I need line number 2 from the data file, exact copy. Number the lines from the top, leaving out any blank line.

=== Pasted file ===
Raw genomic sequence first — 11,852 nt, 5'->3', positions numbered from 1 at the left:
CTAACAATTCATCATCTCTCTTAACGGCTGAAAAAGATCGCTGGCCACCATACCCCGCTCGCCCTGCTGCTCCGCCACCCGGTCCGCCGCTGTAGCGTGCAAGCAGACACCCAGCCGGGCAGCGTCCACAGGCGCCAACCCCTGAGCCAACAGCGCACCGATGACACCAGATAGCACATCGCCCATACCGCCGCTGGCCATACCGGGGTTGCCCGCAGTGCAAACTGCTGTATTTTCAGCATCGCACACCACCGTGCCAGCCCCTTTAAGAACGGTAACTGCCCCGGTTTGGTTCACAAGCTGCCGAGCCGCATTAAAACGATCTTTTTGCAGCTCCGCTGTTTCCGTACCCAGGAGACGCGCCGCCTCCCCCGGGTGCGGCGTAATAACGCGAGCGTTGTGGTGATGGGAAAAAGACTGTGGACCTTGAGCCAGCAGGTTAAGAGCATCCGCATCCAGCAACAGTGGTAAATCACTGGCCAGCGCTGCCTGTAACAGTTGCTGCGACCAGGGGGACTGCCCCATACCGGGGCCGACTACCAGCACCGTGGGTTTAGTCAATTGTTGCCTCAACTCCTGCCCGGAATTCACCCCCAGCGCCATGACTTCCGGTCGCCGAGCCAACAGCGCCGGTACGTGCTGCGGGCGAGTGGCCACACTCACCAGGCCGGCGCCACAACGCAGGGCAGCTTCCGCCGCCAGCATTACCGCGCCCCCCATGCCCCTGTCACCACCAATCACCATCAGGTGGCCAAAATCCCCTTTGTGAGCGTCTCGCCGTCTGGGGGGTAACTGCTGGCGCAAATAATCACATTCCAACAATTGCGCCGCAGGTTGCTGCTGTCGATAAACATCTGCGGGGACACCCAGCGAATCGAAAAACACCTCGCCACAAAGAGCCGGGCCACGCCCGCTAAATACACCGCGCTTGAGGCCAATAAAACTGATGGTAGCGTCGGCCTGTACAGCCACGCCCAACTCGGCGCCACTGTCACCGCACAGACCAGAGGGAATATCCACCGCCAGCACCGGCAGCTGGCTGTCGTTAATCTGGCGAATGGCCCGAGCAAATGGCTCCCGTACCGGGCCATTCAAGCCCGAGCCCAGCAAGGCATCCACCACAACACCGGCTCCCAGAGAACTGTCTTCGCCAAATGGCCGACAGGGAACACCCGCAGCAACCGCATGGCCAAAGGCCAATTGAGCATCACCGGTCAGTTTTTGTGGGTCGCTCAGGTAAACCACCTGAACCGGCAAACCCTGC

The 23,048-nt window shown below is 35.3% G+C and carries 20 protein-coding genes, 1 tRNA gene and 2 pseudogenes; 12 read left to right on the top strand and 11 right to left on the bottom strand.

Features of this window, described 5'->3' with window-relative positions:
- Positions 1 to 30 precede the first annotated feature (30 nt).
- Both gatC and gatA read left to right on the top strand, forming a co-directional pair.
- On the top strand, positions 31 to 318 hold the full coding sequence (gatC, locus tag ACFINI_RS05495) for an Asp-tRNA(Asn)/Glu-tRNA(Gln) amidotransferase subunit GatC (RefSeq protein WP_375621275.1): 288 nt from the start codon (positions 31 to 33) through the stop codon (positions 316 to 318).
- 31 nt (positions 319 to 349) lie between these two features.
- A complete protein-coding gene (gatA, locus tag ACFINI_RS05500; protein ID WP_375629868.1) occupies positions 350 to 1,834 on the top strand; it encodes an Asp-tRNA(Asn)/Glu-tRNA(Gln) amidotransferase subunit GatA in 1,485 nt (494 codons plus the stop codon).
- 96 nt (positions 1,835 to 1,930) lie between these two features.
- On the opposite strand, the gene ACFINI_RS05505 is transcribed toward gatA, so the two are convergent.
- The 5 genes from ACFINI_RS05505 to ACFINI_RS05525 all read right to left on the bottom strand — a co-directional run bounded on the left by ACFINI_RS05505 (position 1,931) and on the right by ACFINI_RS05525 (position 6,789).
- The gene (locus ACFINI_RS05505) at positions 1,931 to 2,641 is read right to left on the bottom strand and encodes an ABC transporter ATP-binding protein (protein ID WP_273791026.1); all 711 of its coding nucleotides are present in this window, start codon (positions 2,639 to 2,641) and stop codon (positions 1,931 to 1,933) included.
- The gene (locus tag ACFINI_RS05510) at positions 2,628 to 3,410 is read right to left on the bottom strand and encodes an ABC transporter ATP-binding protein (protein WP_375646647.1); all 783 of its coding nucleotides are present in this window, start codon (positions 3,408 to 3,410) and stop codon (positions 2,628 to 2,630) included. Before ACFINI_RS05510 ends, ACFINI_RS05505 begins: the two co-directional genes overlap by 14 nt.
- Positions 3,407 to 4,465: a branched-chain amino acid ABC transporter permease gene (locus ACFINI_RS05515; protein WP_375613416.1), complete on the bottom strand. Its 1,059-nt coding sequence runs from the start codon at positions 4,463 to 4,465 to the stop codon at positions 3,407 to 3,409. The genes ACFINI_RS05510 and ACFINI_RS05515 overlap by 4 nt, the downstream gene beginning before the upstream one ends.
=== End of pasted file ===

CTAACAATTCATCATCTCTCTTAACGGCTGAAAAAGATCGCTGGCCACCATACCCCGCTCGCCCTGCTGCTCCGCCACCCGGTCCGCCGCTGTAGCGTGCAAGCAGACACCCAGCCGGGCAGCGTCCACAGGCGCCAACCCCTGAGCCAACAGCGCACCGATGACACCAGATAGCACATCGCCCATACCGCCGCTGGCCATACCGGGGTTGCCCGCAGTGCAAACTGCTGTATTTTCAGCATCGCACACCACCGTGCCAGCCCCTTTAAGAACGGTAACTGCCCCGGTTTGGTTCACAAGCTGCCGAGCCGCATTAAAACGATCTTTTTGCAGCTCCGCTGTTTCCGTACCCAGGAGACGCGCCGCCTCCCCCGGGTGCGGCGTAATAACGCGAGCGTTGTGGTGATGGGAAAAAGACTGTGGACCTTGAGCCAGCAGGTTAAGAGCATCCGCATCCAGCAACAGTGGTAAATCACTGGCCAGCGCTGCCTGTAACAGTTGCTGCGACCAGGGGGACTGCCCCATACCGGGGCCGACTACCAGCACCGTGGGTTTAGTCAATTGTTGCCTCAACTCCTGCCCGGAATTCACCCCCAGCGCCATGACTTCCGGTCGCCGAGCCAACAGCGCCGGTACGTGCTGCGGGCGAGTGGCCACACTCACCAGGCCGGCGCCACAACGCAGGGCAGCTTCCGCCGCCAGCATTACCGCGCCCCCCATGCCCCTGTCACCACCAATCACCATCAGGTGGCCAAAATCCCCTTTGTGAGCGTCTCGCCGTCTGGGGGGTAACTGCTGGCGCAAATAATCACATTCCAACAATTGCGCCGCAGGTTGCTGCTGTCGATAAACATCTGCGGGGACACCCAGCGAATCGAAAAACACCTCGCCACAAAGAGCCGGGCCACGCCCGCTAAATACACCGCGCTTGAGGCCAATAAAACTGATGGTAGCGTCGGCCTGTACAGCCACGCCCAACTCGGCGCCACTGTCACCGCACAGACCAGAGGGAATATCCACCGCCAGCACCGGCAGCTGGCTGTCGTTAATCTGGCGAATGGCCCGAGCAAATGGCTCCCGTACCGGGCCATTCAAGCCCGAGCCCAGCAAGGCATCCACCACAACACCGGCTCCCAGAGAACTGTCTTCGCCAAATGGCCGACAGGGAACACCCGCAGCAACCGCATGGCCAAAGGCCAATTGAGCATCACCGGTCAGTTTTTGTGGGTCGCTCAGGTAAACCACCTGAACCGGCAAACCCTGC